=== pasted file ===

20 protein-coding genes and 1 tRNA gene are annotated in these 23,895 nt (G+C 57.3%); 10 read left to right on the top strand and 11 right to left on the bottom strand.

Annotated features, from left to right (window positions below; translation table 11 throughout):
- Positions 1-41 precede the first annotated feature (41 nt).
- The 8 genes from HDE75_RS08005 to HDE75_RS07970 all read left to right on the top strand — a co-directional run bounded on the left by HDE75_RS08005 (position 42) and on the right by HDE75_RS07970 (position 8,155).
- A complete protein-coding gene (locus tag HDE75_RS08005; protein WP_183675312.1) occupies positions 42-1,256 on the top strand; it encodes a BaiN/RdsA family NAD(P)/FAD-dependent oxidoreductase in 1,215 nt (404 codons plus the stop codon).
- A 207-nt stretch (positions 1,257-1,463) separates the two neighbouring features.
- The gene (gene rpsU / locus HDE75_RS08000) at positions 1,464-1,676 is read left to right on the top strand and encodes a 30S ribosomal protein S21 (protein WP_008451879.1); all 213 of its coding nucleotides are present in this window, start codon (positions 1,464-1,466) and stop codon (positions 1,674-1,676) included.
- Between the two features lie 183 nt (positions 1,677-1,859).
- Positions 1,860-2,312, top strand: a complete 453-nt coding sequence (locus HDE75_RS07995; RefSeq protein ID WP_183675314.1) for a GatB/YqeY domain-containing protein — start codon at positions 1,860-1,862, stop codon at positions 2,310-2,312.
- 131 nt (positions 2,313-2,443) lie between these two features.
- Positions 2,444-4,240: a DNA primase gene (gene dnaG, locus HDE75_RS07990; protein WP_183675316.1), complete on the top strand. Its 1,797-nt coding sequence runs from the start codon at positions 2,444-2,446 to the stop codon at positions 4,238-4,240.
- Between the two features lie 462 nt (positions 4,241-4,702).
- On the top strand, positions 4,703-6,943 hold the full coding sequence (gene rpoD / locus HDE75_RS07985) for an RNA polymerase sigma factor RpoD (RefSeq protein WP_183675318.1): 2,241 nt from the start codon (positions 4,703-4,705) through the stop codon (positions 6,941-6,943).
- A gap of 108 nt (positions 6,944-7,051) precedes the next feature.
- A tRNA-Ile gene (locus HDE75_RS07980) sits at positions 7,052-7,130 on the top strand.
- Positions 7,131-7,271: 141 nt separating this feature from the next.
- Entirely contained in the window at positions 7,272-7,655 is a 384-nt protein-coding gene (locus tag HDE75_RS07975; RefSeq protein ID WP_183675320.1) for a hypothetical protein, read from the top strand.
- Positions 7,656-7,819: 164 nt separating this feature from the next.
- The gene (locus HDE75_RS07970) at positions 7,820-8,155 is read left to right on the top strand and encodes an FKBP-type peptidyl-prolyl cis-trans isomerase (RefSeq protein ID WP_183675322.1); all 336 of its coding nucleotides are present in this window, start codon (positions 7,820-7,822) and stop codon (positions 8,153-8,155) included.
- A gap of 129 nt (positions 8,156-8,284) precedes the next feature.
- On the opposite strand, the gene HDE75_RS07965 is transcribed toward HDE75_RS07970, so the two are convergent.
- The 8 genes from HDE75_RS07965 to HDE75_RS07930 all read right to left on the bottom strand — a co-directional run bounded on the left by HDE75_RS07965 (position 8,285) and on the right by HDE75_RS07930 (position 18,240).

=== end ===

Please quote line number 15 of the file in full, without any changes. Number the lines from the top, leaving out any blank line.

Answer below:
- A tRNA-Ile gene (locus HDE75_RS07980) sits at positions 7,052-7,130 on the top strand.